Disclosure: This post is sponsored by Blue Apron. As always, all words and opinions expressed are honest and my own. (Oh,, and the first 50 readers to sign up will get $50 off their first two weeks Blue Apron, so you might want to stick around.)
Our vacations are behind us and now the bulk of the summer is ahead of us. This is the first summer where my sons aren’t going to a day camp (or we’re not moving across the country), so we’re going to need to find lots of things to do to fill the long days. Of course, the usual pastimes are on the list – playing with friends, swimming at the pool, outings to local parks, fishing, and bike rides. But we’re also hoping to sneak in some learning, work, and other enriching activities.
One of those enriching activities we did this weekend was cooking a Blue Apron recipe together.
I have to admit that I don’t tend to involve my family when I’m cooking. Sometimes we’ll bake cookies together, but usually I’m flying solo when preparing meals. I’ve realized I’m not only missing a great opportunity to get some help and spend additional time with my boys, but I’m also missing the opportunity to teach them the basics of how to prepare and cook food. It’s important for them to learn that food doesn’t just magically appear!
A Blue Apron recipe is perfect to work on together, because all of the ingredients are gathered and there are specific directions (with pictures) that are easy to follow.
I selected pizza, since the dough is fun to work with and they can be very hands-on with the toppings and mixing the salad. I chopped and prepped the ingredients and then called them over to help make the pizza.
As soon as they spotted the dough, it became clear to me that we would need to deviate from the recipe and make two pizzas instead of one, so they could both shape a crust.
I tried to show them how to stretch the dough, but they each needed to figure our how to work with the sticky ball all on their own.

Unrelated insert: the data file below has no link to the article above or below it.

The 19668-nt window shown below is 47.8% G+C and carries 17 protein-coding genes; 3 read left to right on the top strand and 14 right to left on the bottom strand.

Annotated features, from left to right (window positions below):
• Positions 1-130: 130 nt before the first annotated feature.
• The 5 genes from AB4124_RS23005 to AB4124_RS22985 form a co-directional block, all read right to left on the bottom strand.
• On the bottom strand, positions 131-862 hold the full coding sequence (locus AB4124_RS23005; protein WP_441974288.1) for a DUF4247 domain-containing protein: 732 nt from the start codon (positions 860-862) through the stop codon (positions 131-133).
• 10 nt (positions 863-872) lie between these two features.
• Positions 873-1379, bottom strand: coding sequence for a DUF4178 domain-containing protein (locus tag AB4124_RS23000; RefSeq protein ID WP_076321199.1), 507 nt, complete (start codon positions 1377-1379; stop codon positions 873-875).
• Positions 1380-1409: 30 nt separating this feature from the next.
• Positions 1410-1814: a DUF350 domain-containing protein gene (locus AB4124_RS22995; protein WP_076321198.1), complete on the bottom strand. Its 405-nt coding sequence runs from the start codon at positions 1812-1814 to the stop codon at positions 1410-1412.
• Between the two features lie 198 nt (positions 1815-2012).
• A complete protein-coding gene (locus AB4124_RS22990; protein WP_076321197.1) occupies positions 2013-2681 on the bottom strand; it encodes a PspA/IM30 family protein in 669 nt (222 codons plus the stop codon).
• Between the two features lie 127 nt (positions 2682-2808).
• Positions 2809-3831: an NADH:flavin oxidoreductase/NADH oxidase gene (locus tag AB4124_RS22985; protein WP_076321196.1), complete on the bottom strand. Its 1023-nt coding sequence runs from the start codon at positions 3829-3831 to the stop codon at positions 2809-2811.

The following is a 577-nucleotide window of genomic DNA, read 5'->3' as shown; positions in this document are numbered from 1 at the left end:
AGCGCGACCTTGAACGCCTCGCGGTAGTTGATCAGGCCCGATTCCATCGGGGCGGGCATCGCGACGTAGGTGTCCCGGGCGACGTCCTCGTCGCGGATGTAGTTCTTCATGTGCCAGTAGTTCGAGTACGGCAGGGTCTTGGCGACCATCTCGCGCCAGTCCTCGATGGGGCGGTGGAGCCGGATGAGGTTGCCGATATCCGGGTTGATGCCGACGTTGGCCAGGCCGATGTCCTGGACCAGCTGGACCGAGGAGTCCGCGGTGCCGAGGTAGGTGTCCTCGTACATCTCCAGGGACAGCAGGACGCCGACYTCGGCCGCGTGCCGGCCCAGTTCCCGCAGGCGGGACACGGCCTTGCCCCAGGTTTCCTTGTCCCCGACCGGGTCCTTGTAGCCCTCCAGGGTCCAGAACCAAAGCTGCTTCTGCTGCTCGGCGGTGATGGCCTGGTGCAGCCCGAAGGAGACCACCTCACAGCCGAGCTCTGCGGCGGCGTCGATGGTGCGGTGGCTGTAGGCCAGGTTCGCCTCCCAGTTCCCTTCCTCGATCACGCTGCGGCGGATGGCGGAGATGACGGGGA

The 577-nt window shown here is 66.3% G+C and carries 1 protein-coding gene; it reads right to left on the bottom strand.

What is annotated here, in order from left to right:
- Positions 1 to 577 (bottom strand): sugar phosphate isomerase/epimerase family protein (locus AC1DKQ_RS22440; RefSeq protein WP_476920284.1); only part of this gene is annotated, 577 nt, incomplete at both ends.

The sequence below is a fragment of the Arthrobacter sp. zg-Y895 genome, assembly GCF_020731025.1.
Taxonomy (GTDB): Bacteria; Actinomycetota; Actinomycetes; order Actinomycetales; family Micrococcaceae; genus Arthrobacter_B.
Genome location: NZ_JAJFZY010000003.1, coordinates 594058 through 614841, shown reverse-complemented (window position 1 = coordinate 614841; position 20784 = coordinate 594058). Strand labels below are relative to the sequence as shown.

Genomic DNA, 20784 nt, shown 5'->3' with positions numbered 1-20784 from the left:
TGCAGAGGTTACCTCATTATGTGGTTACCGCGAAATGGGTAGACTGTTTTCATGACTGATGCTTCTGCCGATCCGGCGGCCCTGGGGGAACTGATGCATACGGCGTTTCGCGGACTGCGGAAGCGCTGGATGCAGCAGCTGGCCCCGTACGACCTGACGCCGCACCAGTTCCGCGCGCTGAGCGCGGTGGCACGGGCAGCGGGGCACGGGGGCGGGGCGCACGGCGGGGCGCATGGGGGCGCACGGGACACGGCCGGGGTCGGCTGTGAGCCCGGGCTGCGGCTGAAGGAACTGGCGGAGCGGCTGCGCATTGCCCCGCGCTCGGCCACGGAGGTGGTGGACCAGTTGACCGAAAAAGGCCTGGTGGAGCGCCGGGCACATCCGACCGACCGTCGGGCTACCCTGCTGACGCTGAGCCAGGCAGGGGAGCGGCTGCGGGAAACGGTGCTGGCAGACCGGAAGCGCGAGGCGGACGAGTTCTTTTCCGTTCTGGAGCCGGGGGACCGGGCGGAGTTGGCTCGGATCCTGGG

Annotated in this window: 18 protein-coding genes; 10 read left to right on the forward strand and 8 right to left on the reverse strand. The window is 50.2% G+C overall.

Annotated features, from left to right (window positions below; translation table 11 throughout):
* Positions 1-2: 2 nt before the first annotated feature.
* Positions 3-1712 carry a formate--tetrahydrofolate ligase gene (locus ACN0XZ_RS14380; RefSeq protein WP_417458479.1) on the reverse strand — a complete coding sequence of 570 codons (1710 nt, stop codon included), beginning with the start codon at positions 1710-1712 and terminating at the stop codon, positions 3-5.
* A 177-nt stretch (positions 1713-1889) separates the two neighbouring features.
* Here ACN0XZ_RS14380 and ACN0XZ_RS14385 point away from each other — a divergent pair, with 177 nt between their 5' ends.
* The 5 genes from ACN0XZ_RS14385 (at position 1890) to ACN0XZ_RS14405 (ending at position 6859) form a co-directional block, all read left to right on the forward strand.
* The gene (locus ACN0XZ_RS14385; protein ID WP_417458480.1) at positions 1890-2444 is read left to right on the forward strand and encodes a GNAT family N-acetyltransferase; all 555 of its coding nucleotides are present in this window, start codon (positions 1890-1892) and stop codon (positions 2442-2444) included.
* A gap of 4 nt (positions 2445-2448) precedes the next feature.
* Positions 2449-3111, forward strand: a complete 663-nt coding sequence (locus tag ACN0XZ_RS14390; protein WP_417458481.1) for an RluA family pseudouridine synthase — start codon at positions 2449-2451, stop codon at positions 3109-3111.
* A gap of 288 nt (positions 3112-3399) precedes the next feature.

It was a good chance to talk about gluten and yeast and how bread rises and what makes it sticky and elastic. We also talked about letting gravity help you stretch the dough. (See…sneaking in a little learning!)
We did eventually end up with two somewhat round, although rustic, crusts. The nice thing is that pizza is very forgiving and it didn’t have to be perfect.
While the shaped dough rested. Marshall tore the kale leaves and helped me mix the salad…
Whenever they asked what to do next, I referred them to the recipe card, so they could read the steps on their own and see what needed to happen in which order.
With the salad mixed and the dough rested, it was time to top the pizzas. Marshall spooned on the sauce…
…and Calvin sprinkled on the cheese. (See Sebastian’s photobomb?)
It ended up being a good thing we made two pizzas, since the boys just wanted cheese on their pizza. So, we had a kid’s pizza and adult pizza.
Calvin (who is type 1 diabetic) had high blood sugar, so he wasn’t able to eat the pizza when it was out of the oven, but Marshall couldn’t wait to eat “his” pizza that he made. Calvin gave his half to his friend who was at our house for a sleepover. The boys said the pizza was delicious. Marshall said it was some of the best ever.
I’m a big fan of good, homemade pizza, so I enjoyed it as well, even with the wonky, rustic crust.
We have another Blue Apron meal of steak, mashed potatoes, and zucchini that we’ll make later this week to have some more fun with food.
I’ve shared about Blue Apron before and the many reasons why I enjoy getting a couple of pre-planned dinners in a box now and then. One of my favorite things is that I don’t have to think about planning dinner. All of the ingredients and the recipes are planned for me, taking some pressure off during busy evenings when school is in session. I also love learning professional cooking techniques and experiencing new flavor combinations. Since I’m the one preparing the food, I can replicate what I learn when preparing other meals.
And now I’ve learned it’s a fun family activity!
Just in time for summer.